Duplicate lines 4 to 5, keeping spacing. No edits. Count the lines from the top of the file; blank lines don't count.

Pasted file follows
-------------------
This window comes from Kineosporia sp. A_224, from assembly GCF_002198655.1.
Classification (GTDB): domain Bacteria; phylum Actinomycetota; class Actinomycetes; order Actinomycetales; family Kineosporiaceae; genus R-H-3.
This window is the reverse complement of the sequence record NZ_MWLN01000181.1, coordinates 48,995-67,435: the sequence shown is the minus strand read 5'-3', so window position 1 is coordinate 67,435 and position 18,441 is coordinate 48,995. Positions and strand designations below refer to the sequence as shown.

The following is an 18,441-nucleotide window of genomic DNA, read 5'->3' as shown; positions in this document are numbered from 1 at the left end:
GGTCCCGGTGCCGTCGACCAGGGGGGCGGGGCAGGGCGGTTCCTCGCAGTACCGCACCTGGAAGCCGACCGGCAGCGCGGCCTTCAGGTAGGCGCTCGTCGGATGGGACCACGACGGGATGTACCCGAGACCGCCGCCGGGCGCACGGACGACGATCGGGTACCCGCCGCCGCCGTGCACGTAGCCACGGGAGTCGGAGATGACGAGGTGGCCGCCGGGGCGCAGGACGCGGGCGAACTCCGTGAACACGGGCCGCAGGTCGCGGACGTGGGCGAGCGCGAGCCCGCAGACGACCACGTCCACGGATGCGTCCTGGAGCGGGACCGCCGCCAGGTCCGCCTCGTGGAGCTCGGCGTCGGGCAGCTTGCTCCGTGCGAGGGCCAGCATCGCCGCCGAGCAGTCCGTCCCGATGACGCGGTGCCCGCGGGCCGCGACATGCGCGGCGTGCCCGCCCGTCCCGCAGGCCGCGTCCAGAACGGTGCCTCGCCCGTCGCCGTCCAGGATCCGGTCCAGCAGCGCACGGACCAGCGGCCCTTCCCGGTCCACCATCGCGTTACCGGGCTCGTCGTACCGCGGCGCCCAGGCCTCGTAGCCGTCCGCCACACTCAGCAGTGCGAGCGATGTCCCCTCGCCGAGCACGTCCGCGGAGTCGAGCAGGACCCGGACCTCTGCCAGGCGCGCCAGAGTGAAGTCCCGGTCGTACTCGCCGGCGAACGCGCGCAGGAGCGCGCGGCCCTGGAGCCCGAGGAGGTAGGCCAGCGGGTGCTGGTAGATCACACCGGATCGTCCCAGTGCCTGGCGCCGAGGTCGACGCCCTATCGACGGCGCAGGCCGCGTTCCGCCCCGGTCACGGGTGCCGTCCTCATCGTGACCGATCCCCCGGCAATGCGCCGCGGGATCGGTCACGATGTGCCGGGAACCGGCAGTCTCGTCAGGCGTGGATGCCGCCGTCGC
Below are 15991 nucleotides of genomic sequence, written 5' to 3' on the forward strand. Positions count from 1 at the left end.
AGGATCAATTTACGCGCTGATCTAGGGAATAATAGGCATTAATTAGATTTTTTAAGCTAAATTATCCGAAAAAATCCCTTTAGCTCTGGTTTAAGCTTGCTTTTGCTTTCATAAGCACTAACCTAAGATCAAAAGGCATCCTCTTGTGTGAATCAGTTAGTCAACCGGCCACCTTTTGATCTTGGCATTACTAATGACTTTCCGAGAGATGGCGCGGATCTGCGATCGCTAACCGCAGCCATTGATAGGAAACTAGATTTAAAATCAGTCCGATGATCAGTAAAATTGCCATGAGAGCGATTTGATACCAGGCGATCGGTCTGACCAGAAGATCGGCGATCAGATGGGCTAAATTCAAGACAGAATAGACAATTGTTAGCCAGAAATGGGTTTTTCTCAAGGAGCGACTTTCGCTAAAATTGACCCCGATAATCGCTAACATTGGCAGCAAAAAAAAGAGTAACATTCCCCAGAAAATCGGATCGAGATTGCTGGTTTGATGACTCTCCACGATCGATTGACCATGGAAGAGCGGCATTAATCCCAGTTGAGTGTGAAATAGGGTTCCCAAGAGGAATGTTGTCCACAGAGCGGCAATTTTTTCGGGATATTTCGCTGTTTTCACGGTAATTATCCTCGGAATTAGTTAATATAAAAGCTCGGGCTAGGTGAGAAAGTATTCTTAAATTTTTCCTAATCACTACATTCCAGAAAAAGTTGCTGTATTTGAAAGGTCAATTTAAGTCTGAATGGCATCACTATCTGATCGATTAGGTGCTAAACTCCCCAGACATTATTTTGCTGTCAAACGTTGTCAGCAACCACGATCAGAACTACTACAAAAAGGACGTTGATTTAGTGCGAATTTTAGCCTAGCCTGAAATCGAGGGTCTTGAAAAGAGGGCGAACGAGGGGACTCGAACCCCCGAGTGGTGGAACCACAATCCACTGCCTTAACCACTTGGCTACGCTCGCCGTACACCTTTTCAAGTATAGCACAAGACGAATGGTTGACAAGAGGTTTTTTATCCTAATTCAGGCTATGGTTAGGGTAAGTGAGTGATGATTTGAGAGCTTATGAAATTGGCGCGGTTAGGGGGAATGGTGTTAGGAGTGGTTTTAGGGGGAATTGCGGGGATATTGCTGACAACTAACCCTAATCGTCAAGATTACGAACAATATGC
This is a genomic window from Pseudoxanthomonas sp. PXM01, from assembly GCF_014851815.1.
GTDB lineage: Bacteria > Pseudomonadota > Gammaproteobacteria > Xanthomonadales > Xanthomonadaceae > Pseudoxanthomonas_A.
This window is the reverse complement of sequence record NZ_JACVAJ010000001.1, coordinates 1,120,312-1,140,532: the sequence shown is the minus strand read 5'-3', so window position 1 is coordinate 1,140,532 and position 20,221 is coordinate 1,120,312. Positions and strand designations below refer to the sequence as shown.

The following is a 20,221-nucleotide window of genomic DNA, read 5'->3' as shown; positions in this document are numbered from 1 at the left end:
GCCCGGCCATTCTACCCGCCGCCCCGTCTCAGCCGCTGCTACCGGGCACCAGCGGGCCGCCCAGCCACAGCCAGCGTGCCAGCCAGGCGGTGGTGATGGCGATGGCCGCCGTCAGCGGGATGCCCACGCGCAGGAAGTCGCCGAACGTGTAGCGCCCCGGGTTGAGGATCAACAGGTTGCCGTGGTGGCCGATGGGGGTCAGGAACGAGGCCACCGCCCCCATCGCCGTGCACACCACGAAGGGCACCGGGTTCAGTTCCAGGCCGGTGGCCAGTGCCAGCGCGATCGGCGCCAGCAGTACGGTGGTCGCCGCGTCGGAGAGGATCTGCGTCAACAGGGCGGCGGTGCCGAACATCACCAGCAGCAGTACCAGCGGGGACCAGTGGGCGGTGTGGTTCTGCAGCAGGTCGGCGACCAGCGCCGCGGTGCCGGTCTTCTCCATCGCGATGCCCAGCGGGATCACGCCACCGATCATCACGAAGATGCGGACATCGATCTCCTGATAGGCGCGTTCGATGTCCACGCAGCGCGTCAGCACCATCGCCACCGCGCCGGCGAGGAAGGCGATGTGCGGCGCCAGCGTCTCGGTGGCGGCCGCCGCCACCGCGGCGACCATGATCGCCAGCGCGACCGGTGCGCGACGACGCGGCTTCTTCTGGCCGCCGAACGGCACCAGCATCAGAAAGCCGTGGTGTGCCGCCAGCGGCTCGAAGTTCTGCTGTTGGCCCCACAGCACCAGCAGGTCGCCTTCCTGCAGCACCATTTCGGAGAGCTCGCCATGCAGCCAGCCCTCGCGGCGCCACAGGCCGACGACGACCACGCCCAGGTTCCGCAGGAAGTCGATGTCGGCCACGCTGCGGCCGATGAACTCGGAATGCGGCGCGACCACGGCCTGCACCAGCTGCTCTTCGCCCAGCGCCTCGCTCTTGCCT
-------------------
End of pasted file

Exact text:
The following is an 18,441-nucleotide window of genomic DNA, read 5'->3' as shown; positions in this document are numbered from 1 at the left end:
GGTCCCGGTGCCGTCGACCAGGGGGGCGGGGCAGGGCGGTTCCTCGCAGTACCGCACCTGGAAGCCGACCGGCAGCGCGGCCTTCAGGTAGGCGCTCGTCGGATGGGACCACGACGGGATGTACCCGAGACCGCCGCCGGGCGCACGGACGACGATCGGGTACCCGCCGCCGCCGTGCACGTAGCCACGGGAGTCGGAGATGACGAGGTGGCCGCCGGGGCGCAGGACGCGGGCGAACTCCGTGAACACGGGCCGCAGGTCGCGGACGTGGGCGAGCGCGAGCCCGCAGACGACCACGTCCACGGATGCGTCCTGGAGCGGGACCGCCGCCAGGTCCGCCTCGTGGAGCTCGGCGTCGGGCAGCTTGCTCCGTGCGAGGGCCAGCATCGCCGCCGAGCAGTCCGTCCCGATGACGCGGTGCCCGCGGGCCGCGACATGCGCGGCGTGCCCGCCCGTCCCGCAGGCCGCGTCCAGAACGGTGCCTCGCCCGTCGCCGTCCAGGATCCGGTCCAGCAGCGCACGGACCAGCGGCCCTTCCCGGTCCACCATCGCGTTACCGGGCTCGTCGTACCGCGGCGCCCAGGCCTCGTAGCCGTCCGCCACACTCAGCAGTGCGAGCGATGTCCCCTCGCCGAGCACGTCCGCGGAGTCGAGCAGGACCCGGACCTCTGCCAGGCGCGCCAGAGTGAAGTCCCGGTCGTACTCGCCGGCGAACGCGCGCAGGAGCGCGCGGCCCTGGAGCCCGAGGAGGTAGGCCAGCGGGTGCTGGTAGATCACACCGGATCGTCCCAGTGCCTGGCGCCGAGGTCGACGCCCTATCGACGGCGCAGGCCGCGTTCCGCCCCGGTCACGGGTGCCGTCCTCATCGTGACCGATCCCCCGGCAATGCGCCGCGGGATCGGTCACGATGTGCCGGGAACCGGCAGTCTCGTCAGGCGTGGATGCCGCCGTCGC